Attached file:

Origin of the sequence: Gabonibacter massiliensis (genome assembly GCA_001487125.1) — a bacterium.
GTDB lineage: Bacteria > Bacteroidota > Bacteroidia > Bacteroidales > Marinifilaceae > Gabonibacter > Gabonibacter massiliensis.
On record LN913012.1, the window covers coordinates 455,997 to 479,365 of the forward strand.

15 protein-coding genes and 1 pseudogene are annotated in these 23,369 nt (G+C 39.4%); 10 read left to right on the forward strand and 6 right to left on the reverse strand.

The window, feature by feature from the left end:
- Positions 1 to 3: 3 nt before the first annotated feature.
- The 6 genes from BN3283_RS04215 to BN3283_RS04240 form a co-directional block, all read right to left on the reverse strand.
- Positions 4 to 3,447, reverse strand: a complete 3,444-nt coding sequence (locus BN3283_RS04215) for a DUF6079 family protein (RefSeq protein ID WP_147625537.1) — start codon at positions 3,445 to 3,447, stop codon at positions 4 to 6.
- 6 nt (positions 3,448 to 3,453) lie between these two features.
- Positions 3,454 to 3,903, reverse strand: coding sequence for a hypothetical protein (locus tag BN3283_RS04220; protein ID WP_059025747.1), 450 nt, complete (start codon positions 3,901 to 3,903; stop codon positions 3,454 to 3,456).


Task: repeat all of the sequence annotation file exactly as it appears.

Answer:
Origin of the sequence: Gabonibacter massiliensis (genome assembly GCA_001487125.1) — a bacterium.
GTDB lineage: Bacteria > Bacteroidota > Bacteroidia > Bacteroidales > Marinifilaceae > Gabonibacter > Gabonibacter massiliensis.
On record LN913012.1, the window covers coordinates 455,997 to 479,365 of the forward strand.

15 protein-coding genes and 1 pseudogene are annotated in these 23,369 nt (G+C 39.4%); 10 read left to right on the forward strand and 6 right to left on the reverse strand.

The window, feature by feature from the left end:
- Positions 1 to 3: 3 nt before the first annotated feature.
- The 6 genes from BN3283_RS04215 to BN3283_RS04240 form a co-directional block, all read right to left on the reverse strand.
- Positions 4 to 3,447, reverse strand: a complete 3,444-nt coding sequence (locus BN3283_RS04215) for a DUF6079 family protein (RefSeq protein ID WP_147625537.1) — start codon at positions 3,445 to 3,447, stop codon at positions 4 to 6.
- 6 nt (positions 3,448 to 3,453) lie between these two features.
- Positions 3,454 to 3,903, reverse strand: coding sequence for a hypothetical protein (locus tag BN3283_RS04220; protein ID WP_059025747.1), 450 nt, complete (start codon positions 3,901 to 3,903; stop codon positions 3,454 to 3,456).